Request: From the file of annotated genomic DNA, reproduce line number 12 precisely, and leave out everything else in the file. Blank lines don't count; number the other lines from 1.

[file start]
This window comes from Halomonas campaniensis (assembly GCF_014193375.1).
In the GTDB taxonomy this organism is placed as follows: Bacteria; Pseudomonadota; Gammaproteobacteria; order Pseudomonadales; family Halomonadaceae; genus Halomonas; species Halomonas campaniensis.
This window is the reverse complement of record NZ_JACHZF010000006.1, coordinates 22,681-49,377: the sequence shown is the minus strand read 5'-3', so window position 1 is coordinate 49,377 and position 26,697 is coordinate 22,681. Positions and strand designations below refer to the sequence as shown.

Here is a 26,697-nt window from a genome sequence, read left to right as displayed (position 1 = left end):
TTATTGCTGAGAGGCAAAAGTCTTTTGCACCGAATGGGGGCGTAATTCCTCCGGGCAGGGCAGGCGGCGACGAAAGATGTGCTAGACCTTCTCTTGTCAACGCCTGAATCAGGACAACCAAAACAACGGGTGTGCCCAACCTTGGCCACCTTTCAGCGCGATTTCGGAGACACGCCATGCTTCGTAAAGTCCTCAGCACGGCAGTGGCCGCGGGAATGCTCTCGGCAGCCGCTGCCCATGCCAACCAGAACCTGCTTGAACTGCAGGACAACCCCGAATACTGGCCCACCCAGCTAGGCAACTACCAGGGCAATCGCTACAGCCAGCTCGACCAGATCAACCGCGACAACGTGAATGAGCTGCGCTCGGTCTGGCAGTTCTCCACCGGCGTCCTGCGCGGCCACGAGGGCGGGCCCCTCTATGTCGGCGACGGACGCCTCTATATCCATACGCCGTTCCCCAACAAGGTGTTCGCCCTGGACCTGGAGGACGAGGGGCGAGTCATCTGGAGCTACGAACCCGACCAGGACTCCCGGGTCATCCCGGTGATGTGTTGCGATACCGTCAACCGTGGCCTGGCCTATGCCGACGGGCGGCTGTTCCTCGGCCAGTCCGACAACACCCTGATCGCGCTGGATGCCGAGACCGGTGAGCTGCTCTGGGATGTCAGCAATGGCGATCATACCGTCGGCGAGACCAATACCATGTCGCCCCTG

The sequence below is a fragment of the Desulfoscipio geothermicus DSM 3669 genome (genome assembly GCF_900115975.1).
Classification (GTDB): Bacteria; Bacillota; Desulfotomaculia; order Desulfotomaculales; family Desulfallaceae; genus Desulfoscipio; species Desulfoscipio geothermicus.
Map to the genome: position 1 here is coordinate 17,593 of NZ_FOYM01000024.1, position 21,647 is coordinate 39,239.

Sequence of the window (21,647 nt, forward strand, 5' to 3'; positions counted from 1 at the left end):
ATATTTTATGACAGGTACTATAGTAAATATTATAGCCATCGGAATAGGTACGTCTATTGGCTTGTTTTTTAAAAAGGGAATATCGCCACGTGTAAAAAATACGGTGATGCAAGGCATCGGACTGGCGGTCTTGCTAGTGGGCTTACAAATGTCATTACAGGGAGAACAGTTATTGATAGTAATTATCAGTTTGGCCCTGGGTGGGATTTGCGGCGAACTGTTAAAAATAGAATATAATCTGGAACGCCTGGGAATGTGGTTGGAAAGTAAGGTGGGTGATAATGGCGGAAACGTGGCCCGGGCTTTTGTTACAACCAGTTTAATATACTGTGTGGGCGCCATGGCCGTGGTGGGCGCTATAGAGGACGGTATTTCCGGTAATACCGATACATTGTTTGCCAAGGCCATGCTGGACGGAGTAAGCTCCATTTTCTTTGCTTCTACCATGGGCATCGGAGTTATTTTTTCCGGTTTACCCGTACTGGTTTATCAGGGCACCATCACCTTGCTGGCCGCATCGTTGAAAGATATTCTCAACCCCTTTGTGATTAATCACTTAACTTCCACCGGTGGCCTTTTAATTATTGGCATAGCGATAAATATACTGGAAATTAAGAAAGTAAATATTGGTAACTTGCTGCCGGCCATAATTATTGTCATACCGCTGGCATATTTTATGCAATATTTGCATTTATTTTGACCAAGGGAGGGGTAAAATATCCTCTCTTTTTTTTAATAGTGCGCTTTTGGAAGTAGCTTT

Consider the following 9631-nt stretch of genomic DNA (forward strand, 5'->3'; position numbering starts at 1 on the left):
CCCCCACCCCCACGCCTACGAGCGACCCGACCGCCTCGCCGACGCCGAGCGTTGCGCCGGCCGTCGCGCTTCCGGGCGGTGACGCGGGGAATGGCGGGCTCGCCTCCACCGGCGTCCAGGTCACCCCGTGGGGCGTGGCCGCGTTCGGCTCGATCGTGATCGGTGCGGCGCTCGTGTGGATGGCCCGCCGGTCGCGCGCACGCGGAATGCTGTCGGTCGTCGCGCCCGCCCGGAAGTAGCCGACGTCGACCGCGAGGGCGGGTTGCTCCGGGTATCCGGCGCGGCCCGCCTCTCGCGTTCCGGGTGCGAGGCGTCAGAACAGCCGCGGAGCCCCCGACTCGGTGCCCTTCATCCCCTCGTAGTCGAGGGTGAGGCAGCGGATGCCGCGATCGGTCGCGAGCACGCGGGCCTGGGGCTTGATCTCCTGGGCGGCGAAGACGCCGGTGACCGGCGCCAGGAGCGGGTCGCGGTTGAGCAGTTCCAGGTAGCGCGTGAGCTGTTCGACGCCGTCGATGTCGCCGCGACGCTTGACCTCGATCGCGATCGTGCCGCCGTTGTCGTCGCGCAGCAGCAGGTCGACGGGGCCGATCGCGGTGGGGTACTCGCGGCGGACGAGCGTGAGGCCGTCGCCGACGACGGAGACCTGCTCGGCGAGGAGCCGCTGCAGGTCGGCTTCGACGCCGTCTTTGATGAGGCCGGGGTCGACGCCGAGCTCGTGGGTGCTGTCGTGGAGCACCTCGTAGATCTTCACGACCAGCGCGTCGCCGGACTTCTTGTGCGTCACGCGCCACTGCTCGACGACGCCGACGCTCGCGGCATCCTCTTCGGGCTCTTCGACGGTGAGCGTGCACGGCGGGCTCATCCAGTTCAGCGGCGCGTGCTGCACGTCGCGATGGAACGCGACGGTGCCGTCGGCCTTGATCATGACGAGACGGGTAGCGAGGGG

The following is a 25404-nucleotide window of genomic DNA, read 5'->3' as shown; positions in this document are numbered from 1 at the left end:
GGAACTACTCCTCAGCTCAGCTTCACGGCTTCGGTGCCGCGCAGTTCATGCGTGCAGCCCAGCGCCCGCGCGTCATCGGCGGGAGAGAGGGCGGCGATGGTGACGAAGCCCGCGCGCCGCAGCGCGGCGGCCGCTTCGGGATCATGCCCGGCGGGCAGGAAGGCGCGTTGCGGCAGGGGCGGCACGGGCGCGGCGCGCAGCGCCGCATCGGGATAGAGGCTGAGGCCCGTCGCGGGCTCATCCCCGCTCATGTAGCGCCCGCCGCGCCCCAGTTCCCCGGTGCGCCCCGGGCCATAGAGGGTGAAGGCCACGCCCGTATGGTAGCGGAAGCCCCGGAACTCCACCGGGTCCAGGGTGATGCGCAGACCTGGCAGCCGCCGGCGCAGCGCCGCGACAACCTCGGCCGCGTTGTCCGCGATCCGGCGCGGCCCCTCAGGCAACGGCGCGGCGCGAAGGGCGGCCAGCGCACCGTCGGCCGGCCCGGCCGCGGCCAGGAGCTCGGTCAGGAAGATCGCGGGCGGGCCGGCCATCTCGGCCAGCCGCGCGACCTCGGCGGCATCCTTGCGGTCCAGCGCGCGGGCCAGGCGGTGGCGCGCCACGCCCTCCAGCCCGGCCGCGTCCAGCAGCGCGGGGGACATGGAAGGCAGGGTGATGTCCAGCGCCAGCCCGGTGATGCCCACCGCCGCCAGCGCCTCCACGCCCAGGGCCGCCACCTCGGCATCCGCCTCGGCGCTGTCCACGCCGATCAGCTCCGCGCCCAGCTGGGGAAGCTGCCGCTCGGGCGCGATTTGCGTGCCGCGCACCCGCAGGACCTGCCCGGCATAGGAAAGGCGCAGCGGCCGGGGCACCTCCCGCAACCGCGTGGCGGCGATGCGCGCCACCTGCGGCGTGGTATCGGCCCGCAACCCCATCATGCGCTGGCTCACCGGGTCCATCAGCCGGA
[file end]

CCCCCACCCCCACGCCTACGAGCGACCCGACCGCCTCGCCGACGCCGAGCGTTGCGCCGGCCGTCGCGCTTCCGGGCGGTGACGCGGGGAATGGCGGGCTCGCCTCCACCGGCGTCCAGGTCACCCCGTGGGGCGTGGCCGCGTTCGGCTCGATCGTGATCGGTGCGGCGCTCGTGTGGATGGCCCGCCGGTCGCGCGCACGCGGAATGCTGTCGGTCGTCGCGCCCGCCCGGAAGTAGCCGACGTCGACCGCGAGGGCGGGTTGCTCCGGGTATCCGGCGCGGCCCGCCTCTCGCGTTCCGGGTGCGAGGCGTCAGAACAGCCGCGGAGCCCCCGACTCGGTGCCCTTCATCCCCTCGTAGTCGAGGGTGAGGCAGCGGATGCCGCGATCGGTCGCGAGCACGCGGGCCTGGGGCTTGATCTCCTGGGCGGCGAAGACGCCGGTGACCGGCGCCAGGAGCGGGTCGCGGTTGAGCAGTTCCAGGTAGCGCGTGAGCTGTTCGACGCCGTCGATGTCGCCGCGACGCTTGACCTCGATCGCGATCGTGCCGCCGTTGTCGTCGCGCAGCAGCAGGTCGACGGGGCCGATCGCGGTGGGGTACTCGCGGCGGACGAGCGTGAGGCCGTCGCCGACGACGGAGACCTGCTCGGCGAGGAGCCGCTGCAGGTCGGCTTCGACGCCGTCTTTGATGAGGCCGGGGTCGACGCCGAGCTCGTGGGTGCTGTCGTGGAGCACCTCGTAGATCTTCACGACCAGCGCGTCGCCGGACTTCTTGTGCGTCACGCGCCACTGCTCGACGACGCCGACGCTCGCGGCATCCTCTTCGGGCTCTTCGACGGTGAGCGTGCACGGCGGGCTCATCCAGTTCAGCGGCGCGTGCTGCACGTCGCGATGGAACGCGACGGTGCCGTCGGCCTTGATCATGACGAGACGGGTAGCGAGGGG